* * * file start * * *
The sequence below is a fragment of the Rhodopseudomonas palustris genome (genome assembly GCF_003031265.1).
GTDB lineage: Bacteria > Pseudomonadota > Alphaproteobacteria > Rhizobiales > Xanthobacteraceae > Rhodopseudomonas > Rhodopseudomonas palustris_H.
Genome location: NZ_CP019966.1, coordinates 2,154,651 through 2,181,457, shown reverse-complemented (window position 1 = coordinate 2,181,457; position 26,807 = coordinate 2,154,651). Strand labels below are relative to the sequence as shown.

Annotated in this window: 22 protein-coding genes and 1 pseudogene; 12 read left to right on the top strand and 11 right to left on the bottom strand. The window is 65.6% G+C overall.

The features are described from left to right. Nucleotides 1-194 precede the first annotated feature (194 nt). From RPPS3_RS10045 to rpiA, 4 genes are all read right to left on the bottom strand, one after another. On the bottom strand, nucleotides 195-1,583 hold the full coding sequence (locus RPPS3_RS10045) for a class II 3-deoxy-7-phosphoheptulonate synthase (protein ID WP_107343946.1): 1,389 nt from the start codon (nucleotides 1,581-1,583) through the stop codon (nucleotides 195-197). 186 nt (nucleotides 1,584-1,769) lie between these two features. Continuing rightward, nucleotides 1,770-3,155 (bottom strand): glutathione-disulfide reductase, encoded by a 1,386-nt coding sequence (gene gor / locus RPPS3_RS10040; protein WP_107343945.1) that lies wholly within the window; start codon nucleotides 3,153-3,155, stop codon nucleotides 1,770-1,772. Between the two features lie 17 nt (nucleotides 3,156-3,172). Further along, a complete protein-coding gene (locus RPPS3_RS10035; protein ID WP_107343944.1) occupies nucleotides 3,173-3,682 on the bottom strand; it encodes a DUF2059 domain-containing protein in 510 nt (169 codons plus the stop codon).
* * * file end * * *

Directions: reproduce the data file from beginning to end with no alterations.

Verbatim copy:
The sequence below is a fragment of the Rhodopseudomonas palustris genome (genome assembly GCF_003031265.1).
GTDB lineage: Bacteria > Pseudomonadota > Alphaproteobacteria > Rhizobiales > Xanthobacteraceae > Rhodopseudomonas > Rhodopseudomonas palustris_H.
Genome location: NZ_CP019966.1, coordinates 2,154,651 through 2,181,457, shown reverse-complemented (window position 1 = coordinate 2,181,457; position 26,807 = coordinate 2,154,651). Strand labels below are relative to the sequence as shown.

Annotated in this window: 22 protein-coding genes and 1 pseudogene; 12 read left to right on the top strand and 11 right to left on the bottom strand. The window is 65.6% G+C overall.

The features are described from left to right. Nucleotides 1-194 precede the first annotated feature (194 nt). From RPPS3_RS10045 to rpiA, 4 genes are all read right to left on the bottom strand, one after another. On the bottom strand, nucleotides 195-1,583 hold the full coding sequence (locus RPPS3_RS10045) for a class II 3-deoxy-7-phosphoheptulonate synthase (protein ID WP_107343946.1): 1,389 nt from the start codon (nucleotides 1,581-1,583) through the stop codon (nucleotides 195-197). 186 nt (nucleotides 1,584-1,769) lie between these two features. Continuing rightward, nucleotides 1,770-3,155 (bottom strand): glutathione-disulfide reductase, encoded by a 1,386-nt coding sequence (gene gor / locus RPPS3_RS10040; protein WP_107343945.1) that lies wholly within the window; start codon nucleotides 3,153-3,155, stop codon nucleotides 1,770-1,772. Between the two features lie 17 nt (nucleotides 3,156-3,172). Further along, a complete protein-coding gene (locus RPPS3_RS10035; protein ID WP_107343944.1) occupies nucleotides 3,173-3,682 on the bottom strand; it encodes a DUF2059 domain-containing protein in 510 nt (169 codons plus the stop codon).